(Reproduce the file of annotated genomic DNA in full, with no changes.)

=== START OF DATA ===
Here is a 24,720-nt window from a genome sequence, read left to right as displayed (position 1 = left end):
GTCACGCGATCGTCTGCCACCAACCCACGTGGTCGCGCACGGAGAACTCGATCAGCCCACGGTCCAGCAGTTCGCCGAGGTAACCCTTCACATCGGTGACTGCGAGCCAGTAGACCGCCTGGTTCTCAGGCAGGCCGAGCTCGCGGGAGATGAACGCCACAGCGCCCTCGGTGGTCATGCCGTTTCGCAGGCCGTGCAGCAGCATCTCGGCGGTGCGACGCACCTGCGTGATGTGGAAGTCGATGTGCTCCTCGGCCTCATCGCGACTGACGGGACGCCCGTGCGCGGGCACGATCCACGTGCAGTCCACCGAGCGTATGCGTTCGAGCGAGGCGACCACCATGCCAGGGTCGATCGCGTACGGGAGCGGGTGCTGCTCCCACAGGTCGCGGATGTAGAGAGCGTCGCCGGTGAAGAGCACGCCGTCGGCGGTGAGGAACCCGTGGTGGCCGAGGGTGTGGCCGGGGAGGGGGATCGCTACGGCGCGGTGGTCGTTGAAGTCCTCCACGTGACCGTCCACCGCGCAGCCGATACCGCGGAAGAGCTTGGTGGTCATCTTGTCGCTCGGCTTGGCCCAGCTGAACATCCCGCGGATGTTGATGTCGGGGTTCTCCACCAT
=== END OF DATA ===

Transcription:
Here is a 24,720-nt window from a genome sequence, read left to right as displayed (position 1 = left end):
GTCACGCGATCGTCTGCCACCAACCCACGTGGTCGCGCACGGAGAACTCGATCAGCCCACGGTCCAGCAGTTCGCCGAGGTAACCCTTCACATCGGTGACTGCGAGCCAGTAGACCGCCTGGTTCTCAGGCAGGCCGAGCTCGCGGGAGATGAACGCCACAGCGCCCTCGGTGGTCATGCCGTTTCGCAGGCCGTGCAGCAGCATCTCGGCGGTGCGACGCACCTGCGTGATGTGGAAGTCGATGTGCTCCTCGGCCTCATCGCGACTGACGGGACGCCCGTGCGCGGGCACGATCCACGTGCAGTCCACCGAGCGTATGCGTTCGAGCGAGGCGACCACCATGCCAGGGTCGATCGCGTACGGGAGCGGGTGCTGCTCCCACAGGTCGCGGATGTAGAGAGCGTCGCCGGTGAAGAGCACGCCGTCGGCGGTGAGGAACCCGTGGTGGCCGAGGGTGTGGCCGGGGAGGGGGATCGCTACGGCGCGGTGGTCGTTGAAGTCCTCCACGTGACCGTCCACCGCGCAGCCGATACCGCGGAAGAGCTTGGTGGTCATCTTGTCGCTCGGCTTGGCCCAGCTGAACATCCCGCGGATGTTGATGTCGGGGTTCTCCACCAT